As stated above, the supercritical airfoil to enhance the aerodynamic performance of civil airplane wings flying in a transonic regime is developed and its aerodynamic characteristics are tested for both transonic speed and low speed. The results are compared with aerodynamic characteristics of NACA0012 airfoil.
In the present study, the experimental investigations of the aerodynamic characteristics for modified sonic arc airfoils in low speed regimes are conducted as the continuing work of references [8,9] which are numerical studies for this airfoil in both transonic flow and low speed flow. This airfoil is designed by using the nose shape function of sonic arcs proposed by Rusak [10], the shape function of NACA fourdigit wing sections, and the commercial program Maple.
2. Airfoil Design
The special modified airfoil with a higher critical free stream Mach number and with lower pressure drag at transonic speeds can be constructed by using TSD theory. We call it a “modified sonic arc airfoil”. This airfoil is characterized by arcs which are close to the sonic arc along the forward part of the airfoil up to the maximum thickness point and which connect to a sharp tail. It has a nose shape given by equation (4) and a tail angle of NACA fourdigit airfoil family (a sharp tail is used for practical aerodynamic reasons to minimize the boundary layer separation near the trail edge). This newlydesigned airfoil is described by the formula
Here
？ is the thickness ratio of airfoil,c is the airfoil chord, andis the surface function of modified sonic arc airfoil. The surface function
can be obtained as follows.
Using the TSD theory, Schwendenman et al. [11] show that the asymptotic shape of sonic arc
is given by the parametric representation:
where ∞ <
v ^{*} < +∞ and Г(z) is the Gamma function. The arc becomes sonic at a Mach number determined by the relation:This is the highest critical Mach number which can be achieved for any airfoil with a given thickness ratio at zero angle of attack. Equation (1)(3) describe a sonic arc at a zero angle of attack. The flow around the sonic arc was studied in detail by Rusak [10]. He suggests that the arc shape at the nose of the asymptotic shape (as
x → 0 or asv ^{*} → +∞) changes like;The
nose shape is exactly the nose of the sonic slender semiinfinite body. This special nose shape results in minimal pressure drag contribution among all the power law shapes
with 2/5≤
n ≤1. The nose shape of equation (4) may contribute to the design of improved airfoils with a higher critical Mach number or with reduced drag.The thickness distribution for NACA fourdigit wing sections [12] is given by the formula;
Now, we can construct the modified sonic arc airfoil with a nose shape of the body given by equation (4) and a tail angle of NACA fourdigit wing sections. Experience with computations shows that the maximum thickness of this airfoil should be located at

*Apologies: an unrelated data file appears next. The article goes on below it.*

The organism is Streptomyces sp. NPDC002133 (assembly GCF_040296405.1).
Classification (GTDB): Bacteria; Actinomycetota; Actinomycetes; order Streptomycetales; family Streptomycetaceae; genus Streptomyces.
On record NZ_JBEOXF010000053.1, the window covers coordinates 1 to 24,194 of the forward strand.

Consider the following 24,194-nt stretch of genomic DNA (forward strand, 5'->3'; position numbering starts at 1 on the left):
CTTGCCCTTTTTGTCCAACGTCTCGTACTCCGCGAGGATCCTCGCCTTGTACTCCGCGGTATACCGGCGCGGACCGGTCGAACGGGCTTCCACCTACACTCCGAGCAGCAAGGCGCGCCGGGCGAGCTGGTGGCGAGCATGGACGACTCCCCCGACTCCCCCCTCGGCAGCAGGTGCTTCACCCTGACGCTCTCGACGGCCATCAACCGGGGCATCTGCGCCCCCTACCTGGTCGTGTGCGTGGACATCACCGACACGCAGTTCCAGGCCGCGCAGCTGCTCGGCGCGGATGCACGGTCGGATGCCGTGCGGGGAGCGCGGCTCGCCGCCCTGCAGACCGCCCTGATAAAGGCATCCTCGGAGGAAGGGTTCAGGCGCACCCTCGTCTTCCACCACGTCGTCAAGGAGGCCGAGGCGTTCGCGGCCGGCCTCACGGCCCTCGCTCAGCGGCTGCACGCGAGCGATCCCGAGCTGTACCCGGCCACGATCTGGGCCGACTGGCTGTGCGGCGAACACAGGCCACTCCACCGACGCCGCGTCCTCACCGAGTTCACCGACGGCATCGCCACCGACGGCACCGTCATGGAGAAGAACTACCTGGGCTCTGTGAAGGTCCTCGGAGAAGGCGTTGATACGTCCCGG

=0.415 for the highest critical free stream Mach number. The modified airfoil shape
is given by the formula;
where
c =1,h _{2}=0.8469,a _{1}=0.2645,a _{2}=1.3018,a _{3}=3.6896 anda _{4}=1.8054. The sonic arc and the modified shape with？ =0.12 are shown in Fig.1.3. Experimental Study
To investigate the aerodynamic performance of the modified sonic arc airfoil, the small rotor blades of the modified sonic arc and NACA0012 airfoil are spin tested like in reference [7]. First, the rotor blades of the modified sonic arc and NACA0012 airfoil are designed with CATIA which is a commercial drawing program, and then the rotor blades are accurately fabricated with a commercially available light aluminum(Al 6061T6) using the 5axis high speed manufacturing machine called CAM (computeraided manufacturing) machine. Fig. 2 shows the rotor blades with pitch angles where the diameter of the rotor blade is 18cm and the diameter of the hub is 2.2cm. The experimental apparatus consists of a highly sensitive load cell for measuring rotor thrust, a laser light source coupled to a frequency counter to measure rotor speed, and a corelessdc motor with associated fixtures which connect the rotor blades to the motor output spindle. Fig. 3 shows the test apparatuses mounted on two columns (50cm height and
50cm distance). The rotor blades are tested from 3000rpm to 5000rpm in room temperature (293.15K) in a lowhumidity environment. The platform is rectangular (no taper or sweep), the aspect ratio is 4.5 [9cm radius and 2cm chord], camber is 0%, and the blades are untwisted. The test data for the hovering rotor is collected by the commercial program LabView. The rotor blades are tested at several blade pitch settings ranging from 3 to 12 degree. In order to obtain accurate data, the load cell is fitted on the zero adjustment first. Motor speed is increased by a control lever and we keep the rotor rotating up to the steady state at a fixed rpm. Then ten data per second are collected for ninety seconds by Labview. The mean value of the collected data is calculated and this mean value is regarded as the thrust at a given rpm.